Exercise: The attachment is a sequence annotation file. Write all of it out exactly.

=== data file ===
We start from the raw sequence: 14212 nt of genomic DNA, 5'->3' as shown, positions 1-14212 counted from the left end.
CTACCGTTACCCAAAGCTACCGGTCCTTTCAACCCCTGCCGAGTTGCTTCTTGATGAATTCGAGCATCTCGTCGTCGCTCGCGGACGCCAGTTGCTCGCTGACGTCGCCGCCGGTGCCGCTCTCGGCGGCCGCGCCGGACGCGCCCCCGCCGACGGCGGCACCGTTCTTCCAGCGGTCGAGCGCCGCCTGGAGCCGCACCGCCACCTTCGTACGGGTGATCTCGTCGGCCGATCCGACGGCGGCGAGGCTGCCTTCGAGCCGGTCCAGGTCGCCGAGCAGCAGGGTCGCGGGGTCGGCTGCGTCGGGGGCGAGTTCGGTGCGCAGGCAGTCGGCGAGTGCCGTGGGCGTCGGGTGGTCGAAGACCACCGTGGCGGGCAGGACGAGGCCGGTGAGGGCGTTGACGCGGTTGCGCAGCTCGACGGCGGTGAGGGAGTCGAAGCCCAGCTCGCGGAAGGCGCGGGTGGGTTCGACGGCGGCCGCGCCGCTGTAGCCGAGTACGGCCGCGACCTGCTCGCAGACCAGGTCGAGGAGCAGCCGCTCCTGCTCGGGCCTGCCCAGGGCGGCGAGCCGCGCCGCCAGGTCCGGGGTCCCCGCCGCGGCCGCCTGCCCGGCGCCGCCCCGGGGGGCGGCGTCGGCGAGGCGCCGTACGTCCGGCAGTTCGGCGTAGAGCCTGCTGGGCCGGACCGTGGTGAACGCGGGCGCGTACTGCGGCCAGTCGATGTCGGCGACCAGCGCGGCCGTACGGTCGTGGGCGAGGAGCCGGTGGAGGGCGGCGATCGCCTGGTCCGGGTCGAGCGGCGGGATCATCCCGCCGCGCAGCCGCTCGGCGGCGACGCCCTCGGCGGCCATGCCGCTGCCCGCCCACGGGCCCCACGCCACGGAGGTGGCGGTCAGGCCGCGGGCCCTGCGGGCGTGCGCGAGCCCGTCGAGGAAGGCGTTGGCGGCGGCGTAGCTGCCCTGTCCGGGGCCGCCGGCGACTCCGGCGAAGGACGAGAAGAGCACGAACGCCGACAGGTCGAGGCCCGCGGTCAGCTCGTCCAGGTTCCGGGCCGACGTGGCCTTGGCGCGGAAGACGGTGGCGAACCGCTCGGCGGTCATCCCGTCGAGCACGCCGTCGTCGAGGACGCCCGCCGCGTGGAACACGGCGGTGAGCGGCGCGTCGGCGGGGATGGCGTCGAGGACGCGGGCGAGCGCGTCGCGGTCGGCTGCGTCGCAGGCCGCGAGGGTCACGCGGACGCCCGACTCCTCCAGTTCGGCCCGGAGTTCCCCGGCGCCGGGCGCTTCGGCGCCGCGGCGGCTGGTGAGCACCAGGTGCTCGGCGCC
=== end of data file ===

We start from the raw sequence: 14212 nt of genomic DNA, 5'->3' as shown, positions 1-14212 counted from the left end.
CTACCGTTACCCAAAGCTACCGGTCCTTTCAACCCCTGCCGAGTTGCTTCTTGATGAATTCGAGCATCTCGTCGTCGCTCGCGGACGCCAGTTGCTCGCTGACGTCGCCGCCGGTGCCGCTCTCGGCGGCCGCGCCGGACGCGCCCCCGCCGACGGCGGCACCGTTCTTCCAGCGGTCGAGCGCCGCCTGGAGCCGCACCGCCACCTTCGTACGGGTGATCTCGTCGGCCGATCCGACGGCGGCGAGGCTGCCTTCGAGCCGGTCCAGGTCGCCGAGCAGCAGGGTCGCGGGGTCGGCTGCGTCGGGGGCGAGTTCGGTGCGCAGGCAGTCGGCGAGTGCCGTGGGCGTCGGGTGGTCGAAGACCACCGTGGCGGGCAGGACGAGGCCGGTGAGGGCGTTGACGCGGTTGCGCAGCTCGACGGCGGTGAGGGAGTCGAAGCCCAGCTCGCGGAAGGCGCGGGTGGGTTCGACGGCGGCCGCGCCGCTGTAGCCGAGTACGGCCGCGACCTGCTCGCAGACCAGGTCGAGGAGCAGCCGCTCCTGCTCGGGCCTGCCCAGGGCGGCGAGCCGCGCCGCCAGGTCCGGGGTCCCCGCCGCGGCCGCCTGCCCGGCGCCGCCCCGGGGGGCGGCGTCGGCGAGGCGCCGTACGTCCGGCAGTTCGGCGTAGAGCCTGCTGGGCCGGACCGTGGTGAACGCGGGCGCGTACTGCGGCCAGTCGATGTCGGCGACCAGCGCGGCCGTACGGTCGTGGGCGAGGAGCCGGTGGAGGGCGGCGATCGCCTGGTCCGGGTCGAGCGGCGGGATCATCCCGCCGCGCAGCCGCTCGGCGGCGACGCCCTCGGCGGCCATGCCGCTGCCCGCCCACGGGCCCCACGCCACGGAGGTGGCGGTCAGGCCGCGGGCCCTGCGGGCGTGCGCGAGCCCGTCGAGGAAGGCGTTGGCGGCGGCGTAGCTGCCCTGTCCGGGGCCGCCGGCGACTCCGGCGAAGGACGAGAAGAGCACGAACGCCGACAGGTCGAGGCCCGCGGTCAGCTCGTCCAGGTTCCGGGCCGACGTGGCCTTGGCGCGGAAGACGGTGGCGAACCGCTCGGCGGTCATCCCGTCGAGCACGCCGTCGTCGAGGACGCCCGCCGCGTGGAACACGGCGGTGAGCGGCGCGTCGGCGGGGATGGCGTCGAGGACGCGGGCGAGCGCGTCGCGGTCGGCTGCGTCGCAGGCCGCGAGGGTCACGCGGACGCCCGACTCCTCCAGTTCGGCCCGGAGTTCCCCGGCGCCGGGCGCTTCGGCGCCGCGGCGGCTGGTGAGCACCAGGTGCTCGGCGCC